This project takes the inherent qualities of marble as the inspiration for the development of a single panel composed of two interlocking pieces. Occurring naturally in massive monolithic blocks, marble can also be worked into delicate surfaces and intricate figures that take advantage of the natural variety and veining within the material. Taking the material qualities of massiveness and delicacy as a departure point, the panel is composed of two pieces of contrasting material character. The first is a monolithic base surface that is articulated with a variety of geometrically distributed protrusions. The shape of each protrusion varies according to scale; faceted smaller protrusions give way to a softened geometry in the larger protrusions, while the largest of these stretch to the point that they begin to split, thereby introducing a secondary texture to the surface. The second piece is a delicate latticed surface whose pores mate with the protruding geometries of the base. Embedded within the base in certain areas, and peeling away in others, the lattice is designed as an elastic component that responds to the conditions of the surface it is stretched across. The technical challenges of fabricating the design in marble were a primary interest throughout the project. Managing the thinness and intricacy of the lattice members is an exciting opportunity to test the material possibilities of milled stone through scripting and digital fabrication. Digital design through scripting allows the precise control of the dimensional parameters of the piece, enabling its continual refinement and development in response to the capabilities of the fabrication software and the material tolerances of the marble itself.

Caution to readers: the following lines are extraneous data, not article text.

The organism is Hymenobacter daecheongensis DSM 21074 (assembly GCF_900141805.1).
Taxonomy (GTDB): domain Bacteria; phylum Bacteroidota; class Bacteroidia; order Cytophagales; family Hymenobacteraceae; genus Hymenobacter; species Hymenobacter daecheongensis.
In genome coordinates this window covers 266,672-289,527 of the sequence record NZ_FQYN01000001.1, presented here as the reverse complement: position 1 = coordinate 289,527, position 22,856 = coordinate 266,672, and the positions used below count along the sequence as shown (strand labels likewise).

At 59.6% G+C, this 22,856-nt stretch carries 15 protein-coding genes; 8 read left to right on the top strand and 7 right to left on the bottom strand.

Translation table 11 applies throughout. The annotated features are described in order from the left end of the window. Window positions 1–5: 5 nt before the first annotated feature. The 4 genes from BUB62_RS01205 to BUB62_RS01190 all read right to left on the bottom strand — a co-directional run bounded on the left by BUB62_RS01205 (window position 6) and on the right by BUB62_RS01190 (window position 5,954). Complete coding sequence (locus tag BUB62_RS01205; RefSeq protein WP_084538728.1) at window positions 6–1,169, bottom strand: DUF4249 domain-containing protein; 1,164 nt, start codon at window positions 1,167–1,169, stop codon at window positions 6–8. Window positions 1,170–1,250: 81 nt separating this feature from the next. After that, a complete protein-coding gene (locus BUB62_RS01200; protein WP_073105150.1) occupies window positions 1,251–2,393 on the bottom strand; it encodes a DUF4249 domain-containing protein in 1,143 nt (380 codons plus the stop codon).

This project asserts the necessity of a new form of housing for “the creative class” in the city of Newark. In opposition to contemporary notions of flexible and informal spaces for living and working, the project seeks to create a clearly defined space that provides accommodation, work space and library facilities for two hundred and fifty creative workers and local residents.
The typology of the hortus conclusus provides the formal and programmatic foundation for the design of an archetype that brings together public housing and public information. This archetype is deployed on a number of vacant lots in Newark, defining a constellation of framed, empty spaces which serve as the catalyst for the emergence of a new form of collective identity for creative workers. As such, the public housing is provided as recompense to creative workers, whose way of life in and of itself provides an amenity to the city and its inhabitants. While the term “the creative class” as coined by Richard Florida suggests the economic potential of this group, it fails to address the more problematic aspects of their precarious condition. These highly skilled, mobile and dedicated workers have little cohension or class consciousness. In response, the archetype aims to present a distinct form that stands in contrast to the rest of the city. Its confrontational character seeks to define a space for the emergence of an identity driven by the library occupants. The importance of cultural and creative labor in the proliferation of new spaces of production and complicit forms of subjectivity is therefore recognized and appropriated in service of the production of a new language for public housing and a unique and cohesive identity for the creative workers of Newark.